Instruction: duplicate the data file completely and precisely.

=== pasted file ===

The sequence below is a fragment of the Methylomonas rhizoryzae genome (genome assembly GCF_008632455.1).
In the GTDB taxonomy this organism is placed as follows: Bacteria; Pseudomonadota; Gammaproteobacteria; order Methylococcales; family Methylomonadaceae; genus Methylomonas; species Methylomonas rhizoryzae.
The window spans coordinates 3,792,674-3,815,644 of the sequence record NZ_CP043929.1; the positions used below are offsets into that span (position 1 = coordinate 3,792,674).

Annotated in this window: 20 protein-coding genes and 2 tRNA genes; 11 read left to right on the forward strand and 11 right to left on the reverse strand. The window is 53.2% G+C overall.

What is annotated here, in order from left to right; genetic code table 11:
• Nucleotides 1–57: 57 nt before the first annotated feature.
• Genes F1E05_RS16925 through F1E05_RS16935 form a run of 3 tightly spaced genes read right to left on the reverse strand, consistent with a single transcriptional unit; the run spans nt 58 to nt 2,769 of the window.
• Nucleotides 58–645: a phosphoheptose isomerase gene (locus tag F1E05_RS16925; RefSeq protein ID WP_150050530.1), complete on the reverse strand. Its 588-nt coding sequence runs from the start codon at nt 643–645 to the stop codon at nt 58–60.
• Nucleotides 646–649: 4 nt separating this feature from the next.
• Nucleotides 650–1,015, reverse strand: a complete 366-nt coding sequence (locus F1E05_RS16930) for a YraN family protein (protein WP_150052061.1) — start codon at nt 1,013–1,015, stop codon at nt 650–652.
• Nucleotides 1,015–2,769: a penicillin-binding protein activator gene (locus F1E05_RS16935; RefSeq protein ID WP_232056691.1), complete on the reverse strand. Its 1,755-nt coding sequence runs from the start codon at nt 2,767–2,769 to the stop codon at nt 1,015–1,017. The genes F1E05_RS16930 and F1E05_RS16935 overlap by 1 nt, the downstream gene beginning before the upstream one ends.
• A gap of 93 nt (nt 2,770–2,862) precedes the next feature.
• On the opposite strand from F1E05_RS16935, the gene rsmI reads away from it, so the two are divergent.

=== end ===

The sequence below is a fragment of the Methylomonas rhizoryzae genome (genome assembly GCF_008632455.1).
In the GTDB taxonomy this organism is placed as follows: Bacteria; Pseudomonadota; Gammaproteobacteria; order Methylococcales; family Methylomonadaceae; genus Methylomonas; species Methylomonas rhizoryzae.
The window spans coordinates 3,792,674-3,815,644 of the sequence record NZ_CP043929.1; the positions used below are offsets into that span (position 1 = coordinate 3,792,674).

Annotated in this window: 20 protein-coding genes and 2 tRNA genes; 11 read left to right on the forward strand and 11 right to left on the reverse strand. The window is 53.2% G+C overall.

What is annotated here, in order from left to right; genetic code table 11:
• Nucleotides 1–57: 57 nt before the first annotated feature.
• Genes F1E05_RS16925 through F1E05_RS16935 form a run of 3 tightly spaced genes read right to left on the reverse strand, consistent with a single transcriptional unit; the run spans nt 58 to nt 2,769 of the window.
• Nucleotides 58–645: a phosphoheptose isomerase gene (locus tag F1E05_RS16925; RefSeq protein ID WP_150050530.1), complete on the reverse strand. Its 588-nt coding sequence runs from the start codon at nt 643–645 to the stop codon at nt 58–60.
• Nucleotides 646–649: 4 nt separating this feature from the next.
• Nucleotides 650–1,015, reverse strand: a complete 366-nt coding sequence (locus F1E05_RS16930) for a YraN family protein (protein WP_150052061.1) — start codon at nt 1,013–1,015, stop codon at nt 650–652.
• Nucleotides 1,015–2,769: a penicillin-binding protein activator gene (locus F1E05_RS16935; RefSeq protein ID WP_232056691.1), complete on the reverse strand. Its 1,755-nt coding sequence runs from the start codon at nt 2,767–2,769 to the stop codon at nt 1,015–1,017. The genes F1E05_RS16930 and F1E05_RS16935 overlap by 1 nt, the downstream gene beginning before the upstream one ends.
• A gap of 93 nt (nt 2,770–2,862) precedes the next feature.
• On the opposite strand from F1E05_RS16935, the gene rsmI reads away from it, so the two are divergent.